In order to prove his identity, then, Satoshi Nakamoto would need to transfer some of the early bitcoins we know belong to him, or sign a message using the private key to one or more of those bitcoins. If we were to extend the mailbox metaphor, we might say that he’d need to show us mail that we knew to have been in the mailbox, whether because its existence has been public and known, or because we’d sent it to him.
And here the trouble begins. For in addition to providing private proofs that convinced two very credible Bitcoin experts — Andresen, in particular, being known as a very straight shooter — Wright published a long, ill-written, confusing blog post in which he demonstrated his control over one of Satoshi’s private keys by providing putative evidence that he’d used this key to “sign” a passage written by Jean-Paul Sartre.
Unfortunately for Wright, however, the sages of Hacker News, Reddit, and the Bitcoin forums weren’t about to take that assertion on faith, and within hours they’d discovered that the “proof” Wright offered had simply been copied from an early, genuine transaction of Satoshi’s on the Bitcoin ledger. (Which is the nice thing about having complete, unfalsifiable records!) Rather than encrypt the Sartre passage using Satoshi’s private key, thus demonstrating he had it, Wright had merely fiddled with a bitcoin transaction signed with that key from 2009. Patrick McKenzie, patio11 on github, has a particularly clear explanation of Wright’s deception. It’s clever, but, McKenzie says (and I believe him) that he too could have fooled a non-crypto-expert in a similar manner, with a couple of hours’ preparation. Other experts weighed in on the obvious hoax here, here, here, here, and here.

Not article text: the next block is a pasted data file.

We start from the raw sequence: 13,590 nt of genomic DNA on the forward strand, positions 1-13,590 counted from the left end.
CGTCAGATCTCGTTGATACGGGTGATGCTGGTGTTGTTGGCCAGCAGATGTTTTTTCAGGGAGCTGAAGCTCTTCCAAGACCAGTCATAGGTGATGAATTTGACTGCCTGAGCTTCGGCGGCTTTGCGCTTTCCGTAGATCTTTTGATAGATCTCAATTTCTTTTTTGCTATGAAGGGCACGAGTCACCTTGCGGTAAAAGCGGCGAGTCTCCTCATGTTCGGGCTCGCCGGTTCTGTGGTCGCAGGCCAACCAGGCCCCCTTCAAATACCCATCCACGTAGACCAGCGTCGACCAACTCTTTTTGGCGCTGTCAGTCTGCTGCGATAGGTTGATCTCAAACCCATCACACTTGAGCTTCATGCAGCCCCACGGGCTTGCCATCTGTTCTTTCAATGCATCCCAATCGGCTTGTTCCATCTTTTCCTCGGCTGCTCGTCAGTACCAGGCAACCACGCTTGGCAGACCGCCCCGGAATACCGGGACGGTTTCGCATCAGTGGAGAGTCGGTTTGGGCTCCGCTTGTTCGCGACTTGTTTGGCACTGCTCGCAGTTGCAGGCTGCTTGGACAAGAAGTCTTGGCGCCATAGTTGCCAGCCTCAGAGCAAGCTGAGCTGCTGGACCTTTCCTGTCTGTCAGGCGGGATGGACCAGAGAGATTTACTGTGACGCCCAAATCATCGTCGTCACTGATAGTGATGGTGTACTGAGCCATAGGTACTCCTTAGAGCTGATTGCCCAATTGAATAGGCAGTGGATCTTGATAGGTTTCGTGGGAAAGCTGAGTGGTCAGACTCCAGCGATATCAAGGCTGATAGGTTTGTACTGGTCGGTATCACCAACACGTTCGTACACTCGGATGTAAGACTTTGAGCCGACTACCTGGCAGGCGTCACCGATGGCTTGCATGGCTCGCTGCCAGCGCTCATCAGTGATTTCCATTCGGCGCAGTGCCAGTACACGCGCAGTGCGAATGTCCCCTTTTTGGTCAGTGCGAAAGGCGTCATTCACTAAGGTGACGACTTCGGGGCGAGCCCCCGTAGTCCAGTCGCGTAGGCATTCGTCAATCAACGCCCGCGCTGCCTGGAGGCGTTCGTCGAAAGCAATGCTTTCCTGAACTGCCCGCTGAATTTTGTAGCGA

(The Economist, among all the press organizations involved in this case, is to be commended for asking all the right questions, and for refusing to take what now appears to have been the spurious bait.)
To continue our mailbox metaphor, Wright basically produced an envelope with Satoshi’s address on it, only for experts to discover and announce that the envelope was simply a copy of one already taken out of the mailbox in 2009. As another expert noted, switching metaphorical gears entirely, the blog post “proof” is like a thief producing a photocopy of your signature and claiming it as his own. The deception really is this obvious. And in the few hours since the announcement was made, the consensus of the Bitcoin community has grown very rapidly against Wright’s claims. “This is the Canadian girlfriend of cryptographic signatures,” observed one Redditor.